Value-added Sustainable Agriculture Initiative

Project Overview

Project Type: Sustainable Community Innovation
Funds awarded in 2006: $40,000.00
Projected End Date: 12/31/2008
Region: Southern
State: Virginia
Principal Investigator:
Kathyln Chupik
Appalachian Sustainable Development

Annual Reports


  • Fruits: melons
  • Vegetables: beans, broccoli, cabbages, cucurbits, eggplant, peas (culinary), peppers, tomatoes, turnips


  • Animal Production: housing, free-range
  • Crop Production: conservation tillage
  • Education and Training: decision support system, demonstration, display, farmer to farmer, mentoring, networking, on-farm/ranch research, participatory research, workshop
  • Farm Business Management: whole farm planning, budgets/cost and returns, risk management, value added
  • Pest Management: biological control, competition, cultural control, field monitoring/scouting, flame, integrated pest management, mulches - killed, mulches - living, physical control, mulching - plastic, precision herbicide use, prevention, row covers (for pests), sanitation, smother crops, trap crops, traps, mulching - vegetative, weed ecology
  • Production Systems: agroecosystems
  • Soil Management: earthworms, green manures, soil analysis, nutrient mineralization, soil microbiology, organic matter, soil quality/health
  • Sustainable Communities: new business opportunities, partnerships, employment opportunities, sustainability measures

    Proposal abstract:

    This two year project got underway in March, 2007. In the first six months of the project, several important milestones have been reached, including the following:

    Extensive outreach and recruitment efforts enabled us to expand the Appalachian Harvest growers network from 37 in 2006 to 58 in 2007.

    Several workshops, farm tours and other training activities have noticeably improved farmers’ understanding of organic production and the quality of their produce.

    A “free-range” egg producers network was formed as a part of Appalachian Harvest, and launched in late May. A production protocol for free-range eggs was developed, along with branded cartons and a drop-off and delivery schedule. ASD has been shipping approximately 450 dozen eggs per week to one buyer (Ingles) since May.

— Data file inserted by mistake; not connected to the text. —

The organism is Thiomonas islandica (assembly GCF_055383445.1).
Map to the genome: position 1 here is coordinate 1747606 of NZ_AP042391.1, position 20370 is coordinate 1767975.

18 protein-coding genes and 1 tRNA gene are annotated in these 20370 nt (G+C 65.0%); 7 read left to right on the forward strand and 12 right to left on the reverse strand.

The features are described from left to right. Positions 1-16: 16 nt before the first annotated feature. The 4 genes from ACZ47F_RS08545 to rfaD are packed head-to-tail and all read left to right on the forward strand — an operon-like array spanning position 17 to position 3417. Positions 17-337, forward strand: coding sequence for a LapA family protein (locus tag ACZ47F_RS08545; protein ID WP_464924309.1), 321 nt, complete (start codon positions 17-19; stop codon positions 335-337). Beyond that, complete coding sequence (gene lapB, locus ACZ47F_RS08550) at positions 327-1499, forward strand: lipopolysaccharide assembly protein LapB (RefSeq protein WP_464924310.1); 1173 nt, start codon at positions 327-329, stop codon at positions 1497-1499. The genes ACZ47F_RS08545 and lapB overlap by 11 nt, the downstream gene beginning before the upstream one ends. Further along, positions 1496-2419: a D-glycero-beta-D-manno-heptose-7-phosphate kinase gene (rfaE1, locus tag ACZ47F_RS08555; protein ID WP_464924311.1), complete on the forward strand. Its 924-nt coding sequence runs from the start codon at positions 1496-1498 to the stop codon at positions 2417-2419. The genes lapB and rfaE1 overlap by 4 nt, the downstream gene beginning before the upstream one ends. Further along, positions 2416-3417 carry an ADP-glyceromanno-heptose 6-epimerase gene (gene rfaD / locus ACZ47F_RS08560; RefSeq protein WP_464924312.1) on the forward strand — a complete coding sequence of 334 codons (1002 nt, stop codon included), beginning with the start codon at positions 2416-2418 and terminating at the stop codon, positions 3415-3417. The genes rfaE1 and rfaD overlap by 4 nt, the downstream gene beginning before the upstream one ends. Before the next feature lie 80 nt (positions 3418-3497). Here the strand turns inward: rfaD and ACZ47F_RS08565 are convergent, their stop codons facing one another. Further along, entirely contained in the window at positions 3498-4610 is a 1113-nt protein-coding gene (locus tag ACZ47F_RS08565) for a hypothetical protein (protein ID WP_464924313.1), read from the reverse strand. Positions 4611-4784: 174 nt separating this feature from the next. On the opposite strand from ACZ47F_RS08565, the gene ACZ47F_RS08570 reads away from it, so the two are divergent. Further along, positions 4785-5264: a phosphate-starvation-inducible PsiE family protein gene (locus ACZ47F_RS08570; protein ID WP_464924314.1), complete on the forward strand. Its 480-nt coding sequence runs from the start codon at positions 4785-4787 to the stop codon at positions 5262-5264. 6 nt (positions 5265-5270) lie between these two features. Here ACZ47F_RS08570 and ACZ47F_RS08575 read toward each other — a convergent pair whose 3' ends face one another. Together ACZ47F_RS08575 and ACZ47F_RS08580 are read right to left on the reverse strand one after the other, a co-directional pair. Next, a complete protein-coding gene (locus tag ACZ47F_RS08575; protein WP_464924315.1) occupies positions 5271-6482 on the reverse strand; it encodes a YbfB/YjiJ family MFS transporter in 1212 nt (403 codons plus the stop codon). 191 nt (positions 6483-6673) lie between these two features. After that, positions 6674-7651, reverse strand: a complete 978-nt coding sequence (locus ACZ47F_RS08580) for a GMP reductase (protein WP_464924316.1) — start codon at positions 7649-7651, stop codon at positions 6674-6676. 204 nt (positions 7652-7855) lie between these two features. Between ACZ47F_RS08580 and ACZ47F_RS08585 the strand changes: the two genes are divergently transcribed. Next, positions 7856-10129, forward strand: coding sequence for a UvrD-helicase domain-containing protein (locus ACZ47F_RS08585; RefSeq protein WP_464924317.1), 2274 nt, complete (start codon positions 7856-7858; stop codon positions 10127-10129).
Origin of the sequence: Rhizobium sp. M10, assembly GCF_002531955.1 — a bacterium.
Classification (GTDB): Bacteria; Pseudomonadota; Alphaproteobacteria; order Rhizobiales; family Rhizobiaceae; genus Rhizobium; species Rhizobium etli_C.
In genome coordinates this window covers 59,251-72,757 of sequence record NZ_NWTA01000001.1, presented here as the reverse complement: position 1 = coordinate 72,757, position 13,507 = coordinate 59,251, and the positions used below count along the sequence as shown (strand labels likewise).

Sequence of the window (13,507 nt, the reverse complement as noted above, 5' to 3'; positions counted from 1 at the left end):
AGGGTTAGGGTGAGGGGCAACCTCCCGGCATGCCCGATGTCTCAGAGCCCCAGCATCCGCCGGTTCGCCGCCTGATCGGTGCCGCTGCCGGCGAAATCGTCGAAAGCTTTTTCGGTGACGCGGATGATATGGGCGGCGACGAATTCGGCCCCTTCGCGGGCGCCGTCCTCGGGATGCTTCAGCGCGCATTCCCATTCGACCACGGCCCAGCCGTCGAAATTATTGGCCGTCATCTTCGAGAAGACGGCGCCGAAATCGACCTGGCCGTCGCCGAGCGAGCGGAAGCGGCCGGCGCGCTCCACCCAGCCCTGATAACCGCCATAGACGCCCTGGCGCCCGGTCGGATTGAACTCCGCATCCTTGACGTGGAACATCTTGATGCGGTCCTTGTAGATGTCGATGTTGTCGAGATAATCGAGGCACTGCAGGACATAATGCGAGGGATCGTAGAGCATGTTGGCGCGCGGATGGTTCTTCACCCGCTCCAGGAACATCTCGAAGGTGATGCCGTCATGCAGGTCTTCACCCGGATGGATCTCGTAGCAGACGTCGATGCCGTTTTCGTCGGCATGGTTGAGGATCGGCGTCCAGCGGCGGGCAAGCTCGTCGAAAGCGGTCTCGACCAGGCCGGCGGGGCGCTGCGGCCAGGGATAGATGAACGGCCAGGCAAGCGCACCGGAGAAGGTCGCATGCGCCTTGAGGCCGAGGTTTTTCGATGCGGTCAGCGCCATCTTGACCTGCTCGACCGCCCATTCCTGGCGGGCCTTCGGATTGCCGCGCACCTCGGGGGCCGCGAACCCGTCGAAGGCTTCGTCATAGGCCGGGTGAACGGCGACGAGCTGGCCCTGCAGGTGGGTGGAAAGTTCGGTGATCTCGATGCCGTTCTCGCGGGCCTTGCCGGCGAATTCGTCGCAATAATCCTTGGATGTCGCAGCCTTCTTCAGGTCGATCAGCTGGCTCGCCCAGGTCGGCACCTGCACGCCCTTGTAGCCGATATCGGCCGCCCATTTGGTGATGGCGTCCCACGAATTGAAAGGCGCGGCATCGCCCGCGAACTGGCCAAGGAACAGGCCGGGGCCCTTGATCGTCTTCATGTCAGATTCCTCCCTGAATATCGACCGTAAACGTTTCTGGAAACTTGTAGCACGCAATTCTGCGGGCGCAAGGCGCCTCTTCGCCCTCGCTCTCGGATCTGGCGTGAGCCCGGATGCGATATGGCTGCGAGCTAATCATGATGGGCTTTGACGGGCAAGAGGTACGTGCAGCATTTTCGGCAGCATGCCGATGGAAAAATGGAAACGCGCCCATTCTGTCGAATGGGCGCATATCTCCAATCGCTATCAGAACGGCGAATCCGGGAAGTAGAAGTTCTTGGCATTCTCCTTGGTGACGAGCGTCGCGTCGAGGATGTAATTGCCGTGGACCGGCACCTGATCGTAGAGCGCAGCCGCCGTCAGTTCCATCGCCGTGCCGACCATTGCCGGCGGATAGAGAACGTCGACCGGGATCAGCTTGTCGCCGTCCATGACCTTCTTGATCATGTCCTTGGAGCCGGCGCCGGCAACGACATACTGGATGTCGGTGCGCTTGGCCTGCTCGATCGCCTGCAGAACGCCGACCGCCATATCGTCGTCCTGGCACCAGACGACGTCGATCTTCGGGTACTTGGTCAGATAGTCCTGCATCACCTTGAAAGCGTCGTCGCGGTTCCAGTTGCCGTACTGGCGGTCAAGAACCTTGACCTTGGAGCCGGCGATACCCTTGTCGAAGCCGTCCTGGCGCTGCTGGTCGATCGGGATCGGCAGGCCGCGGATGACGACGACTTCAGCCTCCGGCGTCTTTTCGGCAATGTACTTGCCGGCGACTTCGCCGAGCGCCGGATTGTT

Sales with most of our supermarket buyers have increased significantly over 2006, although the destruction of our packing house on May 16th set us back in the early part of the season. Year to date sales are over $300,000.
    available below.

    Project objectives from proposal:

    Objective 1: Increase the number of organic and sustainable farmers from 40 to 60 in 2007, and 75 in 2008 including those selling certified organic produce and free range eggs through the Appalachian Harvest network. Building the base of growers and adequately preparing and supporting them for the transition to organic is at the heart of this project.

    For 2007, we have increased the number of certified organic produce farmers to 53 and added 5 producing free-range eggs, for a total of 58 thus far. We are attempting to add another 3 – 5 egg producers as the year progresses.

    Outreach and training activities, including community meetings, farm tours and farm visits have already begun in an effort to recruit more farmers in 2008.

    Allen Straw, VPI fruit and vegetable specialist is overseeing an organic disease control research trial for cucurbits, to be completed in September.

    Objective 2: Expand income opportunities for 40 existing AH farmers, leading to an overall increase in organic farm sales to at least $550,000 in 2007, and $750,000 in 2008. With current demand more than double our supply, existing organic growers will be encouraged to expand acreage and diversify their crops.